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The Satori Experience

A sudden, intuitive insight. A sudden enlightenment. An insight into nothingness. An aha! moment. Those are some of the ways a Satori experience is often described.
For most of us, the Satori experience is short-lived, a fleeting moment or a few seconds at most. But it’s also possible to experience extended lengths of Satroi. In fact, it’s possible to live in Satori for extended periods of time. Some people live there permanently. These people are often called Enlightened.
Often when a Satori Moment happens, our thinking stops and we become intensely present. Sometimes, there is a surge of energy which is often felt as exhilaration, inspiration or profound peacefulness. Sometimes we have to physically move, such as run around or dance up and down. (Archimedes, because of whom the term Eureka! became popular, is said to have run through the streets of Syracuse naked, shouting Eureka! Eureka! meaning “I have found it!”)

Not all Satori moments are so illustrative. In fact, most of them seem quite uneventful and carry an almost unnoticeable burst of energy. However, once an aha! moment happens, something iside us shifts and the mind never goes back to its original state. This, in my view, is the true definition of learning, a series of aha! moments, no matter how insignificant they seem while experiencing them.

Most learning, as we call it today, consists of loading information into our minds, putting more stuff on top of the stuff we have already collected. The Satori learning happens through the gaps between our thoughts from which the Universal mind can flow.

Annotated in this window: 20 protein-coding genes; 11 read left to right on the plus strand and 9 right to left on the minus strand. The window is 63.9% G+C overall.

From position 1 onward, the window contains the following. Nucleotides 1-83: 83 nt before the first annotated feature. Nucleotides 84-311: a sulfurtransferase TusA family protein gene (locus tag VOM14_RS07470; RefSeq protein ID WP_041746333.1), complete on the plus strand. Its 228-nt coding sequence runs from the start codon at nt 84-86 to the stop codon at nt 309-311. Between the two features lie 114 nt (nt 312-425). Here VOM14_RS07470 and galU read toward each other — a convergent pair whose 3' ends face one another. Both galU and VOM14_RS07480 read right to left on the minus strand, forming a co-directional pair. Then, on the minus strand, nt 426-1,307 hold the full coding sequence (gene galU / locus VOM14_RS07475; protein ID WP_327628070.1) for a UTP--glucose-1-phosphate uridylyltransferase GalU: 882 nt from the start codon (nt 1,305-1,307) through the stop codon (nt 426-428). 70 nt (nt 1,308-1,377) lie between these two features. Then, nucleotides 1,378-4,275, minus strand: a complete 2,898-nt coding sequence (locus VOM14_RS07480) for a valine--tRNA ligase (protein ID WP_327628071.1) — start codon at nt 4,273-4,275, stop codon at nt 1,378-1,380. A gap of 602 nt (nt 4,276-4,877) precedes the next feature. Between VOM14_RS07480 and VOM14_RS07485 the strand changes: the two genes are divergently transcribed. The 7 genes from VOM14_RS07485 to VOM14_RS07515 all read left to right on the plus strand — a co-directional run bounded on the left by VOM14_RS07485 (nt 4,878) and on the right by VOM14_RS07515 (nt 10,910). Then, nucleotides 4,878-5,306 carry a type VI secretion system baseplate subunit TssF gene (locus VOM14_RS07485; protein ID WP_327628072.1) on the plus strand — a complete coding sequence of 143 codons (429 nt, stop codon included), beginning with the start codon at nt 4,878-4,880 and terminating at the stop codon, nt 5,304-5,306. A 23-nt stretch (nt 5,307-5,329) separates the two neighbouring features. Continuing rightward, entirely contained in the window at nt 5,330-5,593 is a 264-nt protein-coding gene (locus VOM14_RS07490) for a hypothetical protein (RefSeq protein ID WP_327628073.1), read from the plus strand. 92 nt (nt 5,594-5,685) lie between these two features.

I have created an interactive page, called Satori Quotes or The Aha! Moment, with some quotes that are meant to give us a glimpse into that which is beyond the mind. Some stop us in our tracks where our minds stop working and we experience a sense of calmness, a feeling of emptiness, a void, a gap. Some give us a bit of a shock and perhaps cause us to laugh or be amused. Some cause us to read the quote a few times or cause us to close our eyes before we can take their full meaning in. And some are just regular old quotes. Read about them here.


Management by Awayreness

Awayre (adj. n.) The Way of Awareness

For thousands of years, we have ignored the most crucial element in business management: human awareness. Management by the way of awareness brings this crucial element to business management in a systemic and a fundamental way.

Most business leaders and managers are intuitively aware that their team, business, or business-unit is not performing at the level it’s capable of performing. Studies have shown that most businesses operate at about 33% of their capacity.

The way of awareness is about recognizing the untapped capacity of human beings - their awareness - and channeling it in a way that makes them come alive, become emotionally engaged to their work and produce with effortless efficiency.

When this awareness is unlocked, harnessed and channeled through a business process - by the way of awareness - a team, business or organization can achieve what was never in its realm of possibilities.

Anatomy of Awayreness

Most businesses and organizations operate in one of two modes: 1) a disorganized, ad-hoc, seat-of-the-pants mode or 2) a structured, lifeless, soul-less, “well-run” mode. Both have their shortcomings.